he new Premier of Ontario Kathleen Wynne in sworn into office by Lt. Gov. David Onley at Queens Park in Toronto, Ont.
Credits: Dave Thomas/Toronto Sun/QMI Agency
I know. Polls show a majority of people in this province think we should do away with the separate board.
Think where we'd be without it right now.
It's widely acknowledged that the main reason the union representing secondary school teachers is co-operating with the government on restoring extracurriculars is that this is the time of year when students are choosing their high schools and next year's courses.
Parents and children aren't stupid.
They're voting with their feet. While it's only anecdotal, even Education Minister Liz Sandals acknowledged this week that parents and students were choosing Catholic schools -- where the teachers already have a deal with the government.
That put pressure on public boards to talk about extracurriculars.
PC education critic Lisa MacLeod introduced a motion Tuesday that will make it easier for teachers to continue to volunteer for extracurricular activities -- even when their union says no. And it will define a teacher's job to include so-called "extras" -- like completing report cards and meeting with parents.
Fair enough, you can see where coaching volleyball or running the chess club isn't part of every teacher's day -- and they have the right to withdraw services.
Teachers who go that extra mile should get some kind of credit in the classroom for doing so -- a suggestion that was put forward to a 2000 task force on extracurricualrs by now Education Minister Liz Sandals when she was head of the Ontario Public School Boards' Association.
But it's a stretch to say reporting to parents and meeting with them to discuss their child's progress is an "extra."
Those tasks are part of the job and teachers should do that work with a willing heart.
There's no doubt these powerful unions hold far too much sway.
In a recent memo to its members, OSSTF president Ken Coran bragged the union had been able to stop the Liberals from getting a majority in the Kitchener-Waterloo byelection and had been instrumental in having Dalton McGuinty resign as premier.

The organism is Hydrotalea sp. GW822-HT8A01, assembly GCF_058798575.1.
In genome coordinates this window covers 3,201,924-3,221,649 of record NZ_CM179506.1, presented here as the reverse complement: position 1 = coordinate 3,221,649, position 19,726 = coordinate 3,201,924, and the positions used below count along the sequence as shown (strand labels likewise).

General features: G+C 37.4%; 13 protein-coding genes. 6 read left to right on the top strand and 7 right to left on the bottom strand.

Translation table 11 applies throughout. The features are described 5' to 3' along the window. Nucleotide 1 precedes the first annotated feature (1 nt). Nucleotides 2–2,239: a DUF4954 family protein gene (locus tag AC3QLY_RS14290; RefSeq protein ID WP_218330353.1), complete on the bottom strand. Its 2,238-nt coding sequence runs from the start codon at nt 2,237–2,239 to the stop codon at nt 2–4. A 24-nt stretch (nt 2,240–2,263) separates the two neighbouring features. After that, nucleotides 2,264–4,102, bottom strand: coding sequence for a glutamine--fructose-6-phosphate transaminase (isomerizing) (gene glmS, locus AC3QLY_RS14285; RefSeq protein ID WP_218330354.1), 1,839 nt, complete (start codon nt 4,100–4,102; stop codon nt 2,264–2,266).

While MacLeod's motion is laudable, this latest episode simply points out the need to break the stranglehold these powerful unions have on the system.
The way to do that is through a voucher system for schools.
If the existence of the Catholic system provided the competition necessary to spur public school teachers back to work, think how much better the public system would be with dozens of competing schools vying for tax dollars.
MacLeod says it's not part of the PC plan and they don't support it.
"Parents want an education system with higher standards. They want to make sure their kids' extracurriculars are restored, they want to make sure those co-instructional activities are in place and they want their kids to be safe," she told reporters.
Then again, the Tories were badly burned in the 2007 election by a platform that called for the funding of all religious schools.
A voucher system, though, wouldn't be restricted to faith schools.
Good schools of all kinds would flourish. Schools where teachers happily and graciously got involved in all those extras that make school life fulfilling would be rewarded.
The bad schools, where teachers only grudgingly showed up to perform the most perfunctory service would go out of business.
And it would finally bring fairness to our inequitable system -- one where public funding goes to schools of only one faith.
Will it happen?
Not a chance.
After the Tories' disastrous election of 2007, there's not a politician around willing to do what it takes to bring excellence to our schools.